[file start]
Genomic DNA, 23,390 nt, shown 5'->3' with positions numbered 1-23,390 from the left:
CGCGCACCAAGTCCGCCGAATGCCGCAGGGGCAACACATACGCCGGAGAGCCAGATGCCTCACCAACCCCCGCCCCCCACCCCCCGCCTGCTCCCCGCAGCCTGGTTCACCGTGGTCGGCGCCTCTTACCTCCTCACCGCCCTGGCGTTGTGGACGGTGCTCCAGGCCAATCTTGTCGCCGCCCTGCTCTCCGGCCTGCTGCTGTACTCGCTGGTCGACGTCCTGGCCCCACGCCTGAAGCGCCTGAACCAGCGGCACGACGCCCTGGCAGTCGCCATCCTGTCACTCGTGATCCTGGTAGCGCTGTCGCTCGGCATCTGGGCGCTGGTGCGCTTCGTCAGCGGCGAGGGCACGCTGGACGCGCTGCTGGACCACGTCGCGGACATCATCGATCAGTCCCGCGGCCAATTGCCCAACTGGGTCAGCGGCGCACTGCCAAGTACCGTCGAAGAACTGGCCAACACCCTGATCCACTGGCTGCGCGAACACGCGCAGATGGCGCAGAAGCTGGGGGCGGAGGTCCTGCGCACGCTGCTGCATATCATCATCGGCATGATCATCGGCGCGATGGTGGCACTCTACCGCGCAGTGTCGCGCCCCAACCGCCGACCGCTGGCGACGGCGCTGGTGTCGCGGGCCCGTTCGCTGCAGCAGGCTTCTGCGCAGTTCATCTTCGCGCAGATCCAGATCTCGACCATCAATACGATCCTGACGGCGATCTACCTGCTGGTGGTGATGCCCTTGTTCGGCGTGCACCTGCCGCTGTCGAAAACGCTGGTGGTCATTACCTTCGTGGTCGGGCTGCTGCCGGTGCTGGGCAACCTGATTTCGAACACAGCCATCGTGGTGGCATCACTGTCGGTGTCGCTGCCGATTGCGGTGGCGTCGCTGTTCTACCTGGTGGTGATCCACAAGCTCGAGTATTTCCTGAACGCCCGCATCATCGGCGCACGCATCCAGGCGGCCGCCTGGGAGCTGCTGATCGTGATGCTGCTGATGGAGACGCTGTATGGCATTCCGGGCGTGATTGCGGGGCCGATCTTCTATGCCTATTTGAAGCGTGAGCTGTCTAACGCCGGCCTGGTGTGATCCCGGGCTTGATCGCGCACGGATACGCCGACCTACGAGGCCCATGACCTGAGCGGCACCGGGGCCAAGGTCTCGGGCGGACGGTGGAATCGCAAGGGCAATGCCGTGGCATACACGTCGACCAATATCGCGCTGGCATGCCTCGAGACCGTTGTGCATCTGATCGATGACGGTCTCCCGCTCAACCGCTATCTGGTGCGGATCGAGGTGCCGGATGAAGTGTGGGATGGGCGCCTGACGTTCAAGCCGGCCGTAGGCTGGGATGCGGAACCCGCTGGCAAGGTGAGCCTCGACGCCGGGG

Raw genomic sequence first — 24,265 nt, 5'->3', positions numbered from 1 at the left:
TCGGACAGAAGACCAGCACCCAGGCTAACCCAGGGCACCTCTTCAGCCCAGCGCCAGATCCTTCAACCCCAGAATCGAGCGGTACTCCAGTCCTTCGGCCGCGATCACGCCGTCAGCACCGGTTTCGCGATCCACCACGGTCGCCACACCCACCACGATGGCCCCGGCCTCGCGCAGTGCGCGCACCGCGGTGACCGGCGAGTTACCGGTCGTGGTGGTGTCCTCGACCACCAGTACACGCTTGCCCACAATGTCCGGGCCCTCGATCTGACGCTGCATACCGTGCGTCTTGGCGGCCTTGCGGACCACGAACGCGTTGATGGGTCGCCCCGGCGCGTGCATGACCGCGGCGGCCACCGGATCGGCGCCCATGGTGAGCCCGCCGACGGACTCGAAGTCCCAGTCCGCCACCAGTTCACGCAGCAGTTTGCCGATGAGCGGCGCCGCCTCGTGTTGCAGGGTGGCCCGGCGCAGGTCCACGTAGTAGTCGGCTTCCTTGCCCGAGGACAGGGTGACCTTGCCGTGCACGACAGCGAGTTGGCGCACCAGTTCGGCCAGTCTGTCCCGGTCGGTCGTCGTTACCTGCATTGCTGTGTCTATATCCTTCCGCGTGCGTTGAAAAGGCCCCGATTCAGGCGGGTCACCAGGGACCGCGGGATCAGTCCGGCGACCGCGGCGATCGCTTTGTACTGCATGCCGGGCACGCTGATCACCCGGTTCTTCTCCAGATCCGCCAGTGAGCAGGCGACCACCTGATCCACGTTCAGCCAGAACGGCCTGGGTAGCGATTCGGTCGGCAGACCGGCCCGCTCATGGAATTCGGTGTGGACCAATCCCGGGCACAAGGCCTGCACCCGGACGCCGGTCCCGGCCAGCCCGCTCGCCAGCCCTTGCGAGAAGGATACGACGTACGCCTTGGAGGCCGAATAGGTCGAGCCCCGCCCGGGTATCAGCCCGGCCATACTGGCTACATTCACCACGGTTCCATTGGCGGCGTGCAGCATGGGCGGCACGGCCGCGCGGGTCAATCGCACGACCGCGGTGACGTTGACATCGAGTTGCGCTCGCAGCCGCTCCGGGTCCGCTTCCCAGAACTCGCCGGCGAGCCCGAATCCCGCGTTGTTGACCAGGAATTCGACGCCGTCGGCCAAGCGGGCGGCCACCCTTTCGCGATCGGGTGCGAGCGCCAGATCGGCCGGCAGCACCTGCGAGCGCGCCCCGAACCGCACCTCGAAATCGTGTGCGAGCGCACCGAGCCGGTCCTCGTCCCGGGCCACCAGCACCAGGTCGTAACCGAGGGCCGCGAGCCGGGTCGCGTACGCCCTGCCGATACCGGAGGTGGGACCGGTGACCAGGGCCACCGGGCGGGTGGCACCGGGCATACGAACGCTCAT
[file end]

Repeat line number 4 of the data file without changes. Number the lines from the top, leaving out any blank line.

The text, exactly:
TCGGACAGAAGACCAGCACCCAGGCTAACCCAGGGCACCTCTTCAGCCCAGCGCCAGATCCTTCAACCCCAGAATCGAGCGGTACTCCAGTCCTTCGGCCGCGATCACGCCGTCAGCACCGGTTTCGCGATCCACCACGGTCGCCACACCCACCACGATGGCCCCGGCCTCGCGCAGTGCGCGCACCGCGGTGACCGGCGAGTTACCGGTCGTGGTGGTGTCCTCGACCACCAGTACACGCTTGCCCACAATGTCCGGGCCCTCGATCTGACGCTGCATACCGTGCGTCTTGGCGGCCTTGCGGACCACGAACGCGTTGATGGGTCGCCCCGGCGCGTGCATGACCGCGGCGGCCACCGGATCGGCGCCCATGGTGAGCCCGCCGACGGACTCGAAGTCCCAGTCCGCCACCAGTTCACGCAGCAGTTTGCCGATGAGCGGCGCCGCCTCGTGTTGCAGGGTGGCCCGGCGCAGGTCCACGTAGTAGTCGGCTTCCTTGCCCGAGGACAGGGTGACCTTGCCGTGCACGACAGCGAGTTGGCGCACCAGTTCGGCCAGTCTGTCCCGGTCGGTCGTCGTTACCTGCATTGCTGTGTCTATATCCTTCCGCGTGCGTTGAAAAGGCCCCGATTCAGGCGGGTCACCAGGGACCGCGGGATCAGTCCGGCGACCGCGGCGATCGCTTTGTACTGCATGCCGGGCACGCTGATCACCCGGTTCTTCTCCAGATCCGCCAGTGAGCAGGCGACCACCTGATCCACGTTCAGCCAGAACGGCCTGGGTAGCGATTCGGTCGGCAGACCGGCCCGCTCATGGAATTCGGTGTGGACCAATCCCGGGCACAAGGCCTGCACCCGGACGCCGGTCCCGGCCAGCCCGCTCGCCAGCCCTTGCGAGAAGGATACGACGTACGCCTTGGAGGCCGAATAGGTCGAGCCCCGCCCGGGTATCAGCCCGGCCATACTGGCTACATTCACCACGGTTCCATTGGCGGCGTGCAGCATGGGCGGCACGGCCGCGCGGGTCAATCGCACGACCGCGGTGACGTTGACATCGAGTTGCGCTCGCAGCCGCTCCGGGTCCGCTTCCCAGAACTCGCCGGCGAGCCCGAATCCCGCGTTGTTGACCAGGAATTCGACGCCGTCGGCCAAGCGGGCGGCCACCCTTTCGCGATCGGGTGCGAGCGCCAGATCGGCCGGCAGCACCTGCGAGCGCGCCCCGAACCGCACCTCGAAATCGTGTGCGAGCGCACCGAGCCGGTCCTCGTCCCGGGCCACCAGCACCAGGTCGTAACCGAGGGCCGCGAGCCGGGTCGCGTACGCCCTGCCGATACCGGAGGTGGGACCGGTGACCAGGGCCACCGGGCGGGTGGCACCGGGCATACGAACGCTCAT